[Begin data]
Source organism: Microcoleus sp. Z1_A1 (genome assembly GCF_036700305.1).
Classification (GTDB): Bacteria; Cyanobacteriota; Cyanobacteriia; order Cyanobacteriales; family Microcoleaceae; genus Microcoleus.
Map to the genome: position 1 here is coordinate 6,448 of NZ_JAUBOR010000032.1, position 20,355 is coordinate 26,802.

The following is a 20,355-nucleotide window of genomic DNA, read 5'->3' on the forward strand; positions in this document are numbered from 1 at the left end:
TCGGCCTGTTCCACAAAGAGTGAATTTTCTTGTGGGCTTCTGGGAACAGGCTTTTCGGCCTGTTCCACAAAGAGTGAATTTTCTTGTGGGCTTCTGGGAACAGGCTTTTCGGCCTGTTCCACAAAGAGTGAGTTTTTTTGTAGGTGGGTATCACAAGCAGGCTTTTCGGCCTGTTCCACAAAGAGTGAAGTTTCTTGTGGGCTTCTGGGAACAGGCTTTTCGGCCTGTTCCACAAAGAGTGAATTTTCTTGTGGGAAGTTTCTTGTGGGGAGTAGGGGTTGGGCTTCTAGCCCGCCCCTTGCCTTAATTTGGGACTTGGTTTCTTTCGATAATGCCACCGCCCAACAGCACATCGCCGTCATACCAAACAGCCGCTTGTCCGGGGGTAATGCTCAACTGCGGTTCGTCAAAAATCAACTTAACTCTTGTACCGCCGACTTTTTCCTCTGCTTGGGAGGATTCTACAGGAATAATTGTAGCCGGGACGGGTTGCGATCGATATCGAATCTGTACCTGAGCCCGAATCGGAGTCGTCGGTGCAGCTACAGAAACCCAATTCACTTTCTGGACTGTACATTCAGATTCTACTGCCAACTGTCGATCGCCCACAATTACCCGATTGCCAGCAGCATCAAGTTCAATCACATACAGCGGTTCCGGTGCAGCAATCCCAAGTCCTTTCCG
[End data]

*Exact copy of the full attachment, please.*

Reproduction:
Source organism: Microcoleus sp. Z1_A1 (genome assembly GCF_036700305.1).
Classification (GTDB): Bacteria; Cyanobacteriota; Cyanobacteriia; order Cyanobacteriales; family Microcoleaceae; genus Microcoleus.
Map to the genome: position 1 here is coordinate 6,448 of NZ_JAUBOR010000032.1, position 20,355 is coordinate 26,802.

The following is a 20,355-nucleotide window of genomic DNA, read 5'->3' on the forward strand; positions in this document are numbered from 1 at the left end:
TCGGCCTGTTCCACAAAGAGTGAATTTTCTTGTGGGCTTCTGGGAACAGGCTTTTCGGCCTGTTCCACAAAGAGTGAATTTTCTTGTGGGCTTCTGGGAACAGGCTTTTCGGCCTGTTCCACAAAGAGTGAGTTTTTTTGTAGGTGGGTATCACAAGCAGGCTTTTCGGCCTGTTCCACAAAGAGTGAAGTTTCTTGTGGGCTTCTGGGAACAGGCTTTTCGGCCTGTTCCACAAAGAGTGAATTTTCTTGTGGGAAGTTTCTTGTGGGGAGTAGGGGTTGGGCTTCTAGCCCGCCCCTTGCCTTAATTTGGGACTTGGTTTCTTTCGATAATGCCACCGCCCAACAGCACATCGCCGTCATACCAAACAGCCGCTTGTCCGGGGGTAATGCTCAACTGCGGTTCGTCAAAAATCAACTTAACTCTTGTACCGCCGACTTTTTCCTCTGCTTGGGAGGATTCTACAGGAATAATTGTAGCCGGGACGGGTTGCGATCGATATCGAATCTGTACCTGAGCCCGAATCGGAGTCGTCGGTGCAGCTACAGAAACCCAATTCACTTTCTGGACTGTACATTCAGATTCTACTGCCAACTGTCGATCGCCCACAATTACCCGATTGCCAGCAGCATCAAGTTCAATCACATACAGCGGTTCCGGTGCAGCAATCCCAAGTCCTTTCCG